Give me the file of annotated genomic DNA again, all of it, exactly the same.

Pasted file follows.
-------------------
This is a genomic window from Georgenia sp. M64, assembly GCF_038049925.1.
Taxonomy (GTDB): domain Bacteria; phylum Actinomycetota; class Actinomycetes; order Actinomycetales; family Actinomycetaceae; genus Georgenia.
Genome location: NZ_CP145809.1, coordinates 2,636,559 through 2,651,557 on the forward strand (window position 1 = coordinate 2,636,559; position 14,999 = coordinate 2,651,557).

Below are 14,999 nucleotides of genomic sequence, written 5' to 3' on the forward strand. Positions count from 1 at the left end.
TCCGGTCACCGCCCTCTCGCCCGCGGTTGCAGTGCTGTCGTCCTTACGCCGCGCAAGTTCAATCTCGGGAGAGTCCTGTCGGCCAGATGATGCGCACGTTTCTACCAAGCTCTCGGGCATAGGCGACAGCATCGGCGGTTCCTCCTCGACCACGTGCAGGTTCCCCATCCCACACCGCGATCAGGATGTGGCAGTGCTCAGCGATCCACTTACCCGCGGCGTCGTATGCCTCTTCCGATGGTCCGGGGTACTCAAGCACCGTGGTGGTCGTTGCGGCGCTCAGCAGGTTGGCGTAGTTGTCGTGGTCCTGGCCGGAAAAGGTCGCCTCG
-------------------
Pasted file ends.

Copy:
This is a genomic window from Georgenia sp. M64, assembly GCF_038049925.1.
Taxonomy (GTDB): domain Bacteria; phylum Actinomycetota; class Actinomycetes; order Actinomycetales; family Actinomycetaceae; genus Georgenia.
Genome location: NZ_CP145809.1, coordinates 2,636,559 through 2,651,557 on the forward strand (window position 1 = coordinate 2,636,559; position 14,999 = coordinate 2,651,557).

Below are 14,999 nucleotides of genomic sequence, written 5' to 3' on the forward strand. Positions count from 1 at the left end.
TCCGGTCACCGCCCTCTCGCCCGCGGTTGCAGTGCTGTCGTCCTTACGCCGCGCAAGTTCAATCTCGGGAGAGTCCTGTCGGCCAGATGATGCGCACGTTTCTACCAAGCTCTCGGGCATAGGCGACAGCATCGGCGGTTCCTCCTCGACCACGTGCAGGTTCCCCATCCCACACCGCGATCAGGATGTGGCAGTGCTCAGCGATCCACTTACCCGCGGCGTCGTATGCCTCTTCCGATGGTCCGGGGTACTCAAGCACCGTGGTGGTCGTTGCGGCGCTCAGCAGGTTGGCGTAGTTGTCGTGGTCCTGGCCGGAAAAGGTCGCCTCG